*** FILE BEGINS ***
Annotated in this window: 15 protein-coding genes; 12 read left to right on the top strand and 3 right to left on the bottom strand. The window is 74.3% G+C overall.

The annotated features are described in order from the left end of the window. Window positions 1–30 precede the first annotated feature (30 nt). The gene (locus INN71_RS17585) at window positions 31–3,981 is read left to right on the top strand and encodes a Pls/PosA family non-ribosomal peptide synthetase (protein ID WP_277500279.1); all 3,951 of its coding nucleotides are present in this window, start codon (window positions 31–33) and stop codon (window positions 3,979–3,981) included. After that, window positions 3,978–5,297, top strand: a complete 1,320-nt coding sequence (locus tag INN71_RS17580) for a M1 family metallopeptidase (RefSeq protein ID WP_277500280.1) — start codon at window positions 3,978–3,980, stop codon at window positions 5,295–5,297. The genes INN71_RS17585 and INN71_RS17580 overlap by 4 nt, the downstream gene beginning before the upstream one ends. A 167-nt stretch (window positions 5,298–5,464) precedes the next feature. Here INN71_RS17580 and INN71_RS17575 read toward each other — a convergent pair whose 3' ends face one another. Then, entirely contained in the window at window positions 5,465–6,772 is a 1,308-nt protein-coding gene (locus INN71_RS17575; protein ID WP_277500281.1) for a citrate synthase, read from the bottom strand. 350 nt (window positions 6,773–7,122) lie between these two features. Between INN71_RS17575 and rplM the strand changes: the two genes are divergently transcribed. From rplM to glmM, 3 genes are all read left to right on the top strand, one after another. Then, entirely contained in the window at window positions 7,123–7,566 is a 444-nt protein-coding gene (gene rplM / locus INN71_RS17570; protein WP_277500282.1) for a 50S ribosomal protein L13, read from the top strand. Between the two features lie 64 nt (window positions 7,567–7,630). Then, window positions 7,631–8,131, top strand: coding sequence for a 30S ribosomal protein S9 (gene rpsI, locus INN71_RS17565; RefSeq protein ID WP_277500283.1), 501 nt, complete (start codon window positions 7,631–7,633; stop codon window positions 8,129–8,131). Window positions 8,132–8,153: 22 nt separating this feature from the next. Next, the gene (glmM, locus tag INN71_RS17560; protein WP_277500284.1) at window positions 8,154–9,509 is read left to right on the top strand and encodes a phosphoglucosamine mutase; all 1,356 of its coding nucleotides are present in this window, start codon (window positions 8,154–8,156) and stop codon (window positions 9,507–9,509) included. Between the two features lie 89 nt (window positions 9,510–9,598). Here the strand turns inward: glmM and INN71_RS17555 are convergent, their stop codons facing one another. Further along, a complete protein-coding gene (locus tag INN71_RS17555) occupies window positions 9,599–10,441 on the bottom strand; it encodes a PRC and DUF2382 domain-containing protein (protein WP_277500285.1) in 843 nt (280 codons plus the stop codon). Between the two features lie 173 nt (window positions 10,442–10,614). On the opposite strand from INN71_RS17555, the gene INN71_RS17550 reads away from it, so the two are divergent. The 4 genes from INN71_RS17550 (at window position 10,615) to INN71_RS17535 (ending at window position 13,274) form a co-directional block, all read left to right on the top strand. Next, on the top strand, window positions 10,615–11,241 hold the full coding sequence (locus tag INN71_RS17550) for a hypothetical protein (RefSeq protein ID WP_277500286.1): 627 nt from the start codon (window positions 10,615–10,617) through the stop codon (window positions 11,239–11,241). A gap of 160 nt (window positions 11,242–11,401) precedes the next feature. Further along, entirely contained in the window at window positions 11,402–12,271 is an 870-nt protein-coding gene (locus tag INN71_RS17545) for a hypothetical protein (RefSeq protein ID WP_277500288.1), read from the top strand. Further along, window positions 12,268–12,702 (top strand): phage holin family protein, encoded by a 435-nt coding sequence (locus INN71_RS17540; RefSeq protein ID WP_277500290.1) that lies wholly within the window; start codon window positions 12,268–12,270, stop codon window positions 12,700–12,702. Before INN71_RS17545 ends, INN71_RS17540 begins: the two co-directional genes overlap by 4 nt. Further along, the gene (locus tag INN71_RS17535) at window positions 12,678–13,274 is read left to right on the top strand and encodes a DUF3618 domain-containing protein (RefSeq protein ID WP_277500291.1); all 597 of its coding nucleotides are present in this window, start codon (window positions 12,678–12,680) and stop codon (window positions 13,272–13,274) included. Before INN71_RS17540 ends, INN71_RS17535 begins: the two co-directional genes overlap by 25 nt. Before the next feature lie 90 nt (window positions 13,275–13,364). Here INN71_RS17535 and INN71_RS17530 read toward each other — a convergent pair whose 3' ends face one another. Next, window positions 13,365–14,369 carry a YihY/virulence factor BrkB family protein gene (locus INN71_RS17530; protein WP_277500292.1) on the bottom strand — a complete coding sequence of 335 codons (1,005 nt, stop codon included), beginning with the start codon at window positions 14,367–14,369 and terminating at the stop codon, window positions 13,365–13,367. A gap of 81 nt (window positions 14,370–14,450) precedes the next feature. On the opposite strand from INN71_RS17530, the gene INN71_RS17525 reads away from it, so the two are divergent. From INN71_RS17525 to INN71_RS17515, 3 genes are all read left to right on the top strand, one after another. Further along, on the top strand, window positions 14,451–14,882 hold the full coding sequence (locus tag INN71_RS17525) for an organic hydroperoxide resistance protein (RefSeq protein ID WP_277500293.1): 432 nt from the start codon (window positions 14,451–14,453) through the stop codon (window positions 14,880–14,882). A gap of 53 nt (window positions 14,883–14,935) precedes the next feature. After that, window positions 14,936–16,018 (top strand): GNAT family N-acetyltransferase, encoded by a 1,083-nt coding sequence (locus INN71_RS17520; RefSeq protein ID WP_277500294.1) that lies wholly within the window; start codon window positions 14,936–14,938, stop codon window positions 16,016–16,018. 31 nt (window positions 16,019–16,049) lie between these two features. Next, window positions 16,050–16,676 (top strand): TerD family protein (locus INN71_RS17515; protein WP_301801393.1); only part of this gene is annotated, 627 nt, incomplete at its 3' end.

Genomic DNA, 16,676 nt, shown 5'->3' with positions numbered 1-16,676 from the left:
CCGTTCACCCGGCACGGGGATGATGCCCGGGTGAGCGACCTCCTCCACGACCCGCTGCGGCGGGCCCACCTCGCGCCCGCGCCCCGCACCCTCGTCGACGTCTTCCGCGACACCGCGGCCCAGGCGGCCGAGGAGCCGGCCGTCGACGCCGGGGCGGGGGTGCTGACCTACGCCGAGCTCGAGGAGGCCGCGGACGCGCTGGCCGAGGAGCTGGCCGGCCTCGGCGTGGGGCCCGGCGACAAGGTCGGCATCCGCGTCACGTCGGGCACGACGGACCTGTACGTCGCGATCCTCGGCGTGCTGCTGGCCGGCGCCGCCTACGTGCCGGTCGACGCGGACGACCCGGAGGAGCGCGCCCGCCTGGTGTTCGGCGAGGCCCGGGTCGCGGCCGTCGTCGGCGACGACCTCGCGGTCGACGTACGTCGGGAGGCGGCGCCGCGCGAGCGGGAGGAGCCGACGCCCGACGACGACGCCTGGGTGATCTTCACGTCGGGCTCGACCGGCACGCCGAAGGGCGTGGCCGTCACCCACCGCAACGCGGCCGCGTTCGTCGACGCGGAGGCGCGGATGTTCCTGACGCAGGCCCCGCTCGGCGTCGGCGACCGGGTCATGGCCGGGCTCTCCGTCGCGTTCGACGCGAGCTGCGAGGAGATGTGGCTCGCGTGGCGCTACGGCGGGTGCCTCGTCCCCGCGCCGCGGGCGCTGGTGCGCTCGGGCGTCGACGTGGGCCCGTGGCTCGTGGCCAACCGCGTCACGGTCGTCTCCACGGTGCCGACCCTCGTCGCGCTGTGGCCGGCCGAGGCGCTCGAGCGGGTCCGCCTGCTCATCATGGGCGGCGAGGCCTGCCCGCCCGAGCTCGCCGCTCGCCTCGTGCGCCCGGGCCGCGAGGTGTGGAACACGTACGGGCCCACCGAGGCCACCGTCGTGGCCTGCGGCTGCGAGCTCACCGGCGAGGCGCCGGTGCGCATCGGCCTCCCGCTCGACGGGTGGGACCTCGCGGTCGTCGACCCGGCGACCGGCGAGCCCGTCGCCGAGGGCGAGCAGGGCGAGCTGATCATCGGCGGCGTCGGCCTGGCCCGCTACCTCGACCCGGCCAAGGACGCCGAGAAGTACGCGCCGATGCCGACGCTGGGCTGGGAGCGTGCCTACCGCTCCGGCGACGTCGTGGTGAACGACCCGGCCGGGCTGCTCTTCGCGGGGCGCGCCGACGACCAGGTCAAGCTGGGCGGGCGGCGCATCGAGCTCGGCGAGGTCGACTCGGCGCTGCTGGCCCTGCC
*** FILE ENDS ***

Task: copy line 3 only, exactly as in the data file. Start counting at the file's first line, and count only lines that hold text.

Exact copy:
Genomic DNA, 16,676 nt, shown 5'->3' with positions numbered 1-16,676 from the left: